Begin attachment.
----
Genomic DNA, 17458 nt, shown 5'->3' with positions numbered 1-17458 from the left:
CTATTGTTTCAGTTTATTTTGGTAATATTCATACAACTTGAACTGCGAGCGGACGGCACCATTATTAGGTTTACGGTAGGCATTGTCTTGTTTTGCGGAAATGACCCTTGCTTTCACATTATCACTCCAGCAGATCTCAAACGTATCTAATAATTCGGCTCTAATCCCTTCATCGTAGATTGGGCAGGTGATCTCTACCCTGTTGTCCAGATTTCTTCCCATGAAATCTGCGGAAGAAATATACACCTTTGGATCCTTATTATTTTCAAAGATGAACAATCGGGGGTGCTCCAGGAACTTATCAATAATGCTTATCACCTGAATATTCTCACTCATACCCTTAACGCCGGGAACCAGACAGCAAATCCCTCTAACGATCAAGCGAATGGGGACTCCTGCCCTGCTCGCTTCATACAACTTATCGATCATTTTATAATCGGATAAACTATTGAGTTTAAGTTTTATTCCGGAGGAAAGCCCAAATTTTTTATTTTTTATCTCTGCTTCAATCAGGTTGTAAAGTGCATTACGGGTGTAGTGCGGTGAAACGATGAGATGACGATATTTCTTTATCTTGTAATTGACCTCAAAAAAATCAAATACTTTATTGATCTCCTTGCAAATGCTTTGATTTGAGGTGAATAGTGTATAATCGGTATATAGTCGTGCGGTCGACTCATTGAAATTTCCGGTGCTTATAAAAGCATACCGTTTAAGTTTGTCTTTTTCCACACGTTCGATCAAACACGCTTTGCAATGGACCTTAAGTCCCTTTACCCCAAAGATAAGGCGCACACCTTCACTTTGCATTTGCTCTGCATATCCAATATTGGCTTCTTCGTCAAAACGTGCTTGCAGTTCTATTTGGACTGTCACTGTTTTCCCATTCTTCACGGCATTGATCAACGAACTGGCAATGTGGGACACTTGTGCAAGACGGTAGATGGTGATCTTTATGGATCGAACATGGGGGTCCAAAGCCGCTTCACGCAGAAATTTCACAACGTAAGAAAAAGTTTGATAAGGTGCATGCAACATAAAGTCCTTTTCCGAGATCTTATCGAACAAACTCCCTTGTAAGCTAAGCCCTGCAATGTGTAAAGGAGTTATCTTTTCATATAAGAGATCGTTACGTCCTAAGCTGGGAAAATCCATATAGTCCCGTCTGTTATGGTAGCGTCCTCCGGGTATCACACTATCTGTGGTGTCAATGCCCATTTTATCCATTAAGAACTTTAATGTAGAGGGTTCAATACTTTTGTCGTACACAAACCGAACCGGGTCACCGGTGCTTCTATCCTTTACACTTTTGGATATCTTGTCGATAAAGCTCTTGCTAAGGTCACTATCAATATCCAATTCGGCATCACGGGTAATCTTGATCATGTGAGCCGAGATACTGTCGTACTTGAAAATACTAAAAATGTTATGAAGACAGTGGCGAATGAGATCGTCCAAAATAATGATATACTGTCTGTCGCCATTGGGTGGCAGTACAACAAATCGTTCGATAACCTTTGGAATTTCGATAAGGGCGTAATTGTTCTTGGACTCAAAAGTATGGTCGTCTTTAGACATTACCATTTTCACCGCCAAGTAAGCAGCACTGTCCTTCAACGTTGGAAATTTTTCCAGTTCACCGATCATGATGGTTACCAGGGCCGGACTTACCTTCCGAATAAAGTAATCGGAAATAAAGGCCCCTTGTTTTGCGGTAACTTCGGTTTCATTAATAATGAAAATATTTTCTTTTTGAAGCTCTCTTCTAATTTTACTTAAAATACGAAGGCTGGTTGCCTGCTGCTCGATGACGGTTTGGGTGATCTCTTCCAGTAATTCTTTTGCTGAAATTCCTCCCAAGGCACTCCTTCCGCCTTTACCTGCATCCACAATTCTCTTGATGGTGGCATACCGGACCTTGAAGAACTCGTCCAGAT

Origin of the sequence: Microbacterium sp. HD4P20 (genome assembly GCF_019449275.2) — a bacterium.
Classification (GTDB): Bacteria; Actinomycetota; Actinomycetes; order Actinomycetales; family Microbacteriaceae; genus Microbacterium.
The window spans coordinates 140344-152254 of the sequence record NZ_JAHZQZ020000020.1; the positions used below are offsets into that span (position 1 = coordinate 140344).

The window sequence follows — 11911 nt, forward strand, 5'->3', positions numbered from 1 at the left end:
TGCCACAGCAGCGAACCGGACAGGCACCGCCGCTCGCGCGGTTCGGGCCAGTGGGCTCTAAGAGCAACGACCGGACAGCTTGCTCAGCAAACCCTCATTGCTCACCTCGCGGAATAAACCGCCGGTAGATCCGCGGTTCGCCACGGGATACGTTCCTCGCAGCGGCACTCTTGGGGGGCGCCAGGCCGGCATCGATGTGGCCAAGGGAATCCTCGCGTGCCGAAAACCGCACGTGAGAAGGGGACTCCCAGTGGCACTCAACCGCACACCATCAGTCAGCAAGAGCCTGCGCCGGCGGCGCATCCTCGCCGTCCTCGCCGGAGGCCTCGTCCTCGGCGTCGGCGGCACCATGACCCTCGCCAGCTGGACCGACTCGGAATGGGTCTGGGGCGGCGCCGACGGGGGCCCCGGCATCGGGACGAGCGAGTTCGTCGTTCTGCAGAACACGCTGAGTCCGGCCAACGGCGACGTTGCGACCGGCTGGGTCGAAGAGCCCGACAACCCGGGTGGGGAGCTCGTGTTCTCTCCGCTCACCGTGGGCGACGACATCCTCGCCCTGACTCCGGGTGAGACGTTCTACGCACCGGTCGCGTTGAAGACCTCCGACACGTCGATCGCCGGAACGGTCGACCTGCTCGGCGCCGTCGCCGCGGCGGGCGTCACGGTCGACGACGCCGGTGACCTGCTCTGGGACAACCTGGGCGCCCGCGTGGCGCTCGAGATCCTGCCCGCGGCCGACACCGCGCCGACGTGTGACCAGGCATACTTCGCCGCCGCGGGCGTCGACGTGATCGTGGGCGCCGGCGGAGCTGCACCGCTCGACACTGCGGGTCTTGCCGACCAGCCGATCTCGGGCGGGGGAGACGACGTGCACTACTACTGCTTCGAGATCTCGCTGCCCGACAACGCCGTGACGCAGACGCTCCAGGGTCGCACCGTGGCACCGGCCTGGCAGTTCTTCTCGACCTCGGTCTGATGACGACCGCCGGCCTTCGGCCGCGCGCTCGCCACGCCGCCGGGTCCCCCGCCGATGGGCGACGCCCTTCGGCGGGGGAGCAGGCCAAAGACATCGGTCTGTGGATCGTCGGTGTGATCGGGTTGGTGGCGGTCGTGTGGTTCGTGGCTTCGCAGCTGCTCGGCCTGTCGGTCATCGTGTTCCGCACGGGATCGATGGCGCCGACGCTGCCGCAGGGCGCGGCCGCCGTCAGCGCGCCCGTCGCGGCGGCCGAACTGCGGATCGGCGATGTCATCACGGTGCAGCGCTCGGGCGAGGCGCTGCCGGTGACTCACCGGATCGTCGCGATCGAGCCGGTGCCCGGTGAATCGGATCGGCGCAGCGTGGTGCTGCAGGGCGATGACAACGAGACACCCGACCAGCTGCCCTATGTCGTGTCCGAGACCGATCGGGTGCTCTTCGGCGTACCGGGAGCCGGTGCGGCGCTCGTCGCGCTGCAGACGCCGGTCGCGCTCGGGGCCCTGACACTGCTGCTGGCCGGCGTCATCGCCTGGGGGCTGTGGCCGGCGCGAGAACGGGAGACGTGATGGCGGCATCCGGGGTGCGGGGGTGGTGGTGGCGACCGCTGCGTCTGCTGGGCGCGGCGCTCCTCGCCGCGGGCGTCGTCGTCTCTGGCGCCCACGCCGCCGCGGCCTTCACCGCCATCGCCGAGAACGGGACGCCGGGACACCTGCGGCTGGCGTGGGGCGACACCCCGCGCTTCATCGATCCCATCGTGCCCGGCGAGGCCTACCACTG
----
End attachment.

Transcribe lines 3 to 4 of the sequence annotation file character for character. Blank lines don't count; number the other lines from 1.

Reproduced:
Origin of the sequence: Microbacterium sp. HD4P20 (genome assembly GCF_019449275.2) — a bacterium.
Classification (GTDB): Bacteria; Actinomycetota; Actinomycetes; order Actinomycetales; family Microbacteriaceae; genus Microbacterium.